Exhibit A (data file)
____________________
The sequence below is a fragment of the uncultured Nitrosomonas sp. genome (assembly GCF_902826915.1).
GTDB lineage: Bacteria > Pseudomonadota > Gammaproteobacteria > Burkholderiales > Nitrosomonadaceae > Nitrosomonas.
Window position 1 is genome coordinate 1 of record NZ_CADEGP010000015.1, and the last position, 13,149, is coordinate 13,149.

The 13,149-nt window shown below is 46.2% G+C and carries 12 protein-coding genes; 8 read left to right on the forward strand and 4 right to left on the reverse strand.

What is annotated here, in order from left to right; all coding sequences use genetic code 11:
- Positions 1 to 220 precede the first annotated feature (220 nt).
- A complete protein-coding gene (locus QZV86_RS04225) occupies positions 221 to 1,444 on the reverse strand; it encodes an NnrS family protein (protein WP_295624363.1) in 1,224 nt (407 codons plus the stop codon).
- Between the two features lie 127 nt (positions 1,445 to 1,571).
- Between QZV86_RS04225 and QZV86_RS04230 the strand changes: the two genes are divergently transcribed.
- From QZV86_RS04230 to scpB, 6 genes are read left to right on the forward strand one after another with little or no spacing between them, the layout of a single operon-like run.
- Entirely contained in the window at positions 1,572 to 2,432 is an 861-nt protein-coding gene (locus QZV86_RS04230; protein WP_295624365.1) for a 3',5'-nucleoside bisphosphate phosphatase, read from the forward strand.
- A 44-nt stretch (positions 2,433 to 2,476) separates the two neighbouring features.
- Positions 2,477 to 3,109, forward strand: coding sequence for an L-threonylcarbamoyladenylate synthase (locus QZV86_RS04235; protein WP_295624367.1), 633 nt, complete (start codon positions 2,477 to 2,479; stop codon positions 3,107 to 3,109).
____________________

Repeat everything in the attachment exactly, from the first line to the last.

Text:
The sequence below is a fragment of the uncultured Nitrosomonas sp. genome (assembly GCF_902826915.1).
GTDB lineage: Bacteria > Pseudomonadota > Gammaproteobacteria > Burkholderiales > Nitrosomonadaceae > Nitrosomonas.
Window position 1 is genome coordinate 1 of record NZ_CADEGP010000015.1, and the last position, 13,149, is coordinate 13,149.

The 13,149-nt window shown below is 46.2% G+C and carries 12 protein-coding genes; 8 read left to right on the forward strand and 4 right to left on the reverse strand.

What is annotated here, in order from left to right; all coding sequences use genetic code 11:
- Positions 1 to 220 precede the first annotated feature (220 nt).
- A complete protein-coding gene (locus QZV86_RS04225) occupies positions 221 to 1,444 on the reverse strand; it encodes an NnrS family protein (protein WP_295624363.1) in 1,224 nt (407 codons plus the stop codon).
- Between the two features lie 127 nt (positions 1,445 to 1,571).
- Between QZV86_RS04225 and QZV86_RS04230 the strand changes: the two genes are divergently transcribed.
- From QZV86_RS04230 to scpB, 6 genes are read left to right on the forward strand one after another with little or no spacing between them, the layout of a single operon-like run.
- Entirely contained in the window at positions 1,572 to 2,432 is an 861-nt protein-coding gene (locus QZV86_RS04230; protein WP_295624365.1) for a 3',5'-nucleoside bisphosphate phosphatase, read from the forward strand.
- A 44-nt stretch (positions 2,433 to 2,476) separates the two neighbouring features.
- Positions 2,477 to 3,109, forward strand: coding sequence for an L-threonylcarbamoyladenylate synthase (locus QZV86_RS04235; protein WP_295624367.1), 633 nt, complete (start codon positions 2,477 to 2,479; stop codon positions 3,107 to 3,109).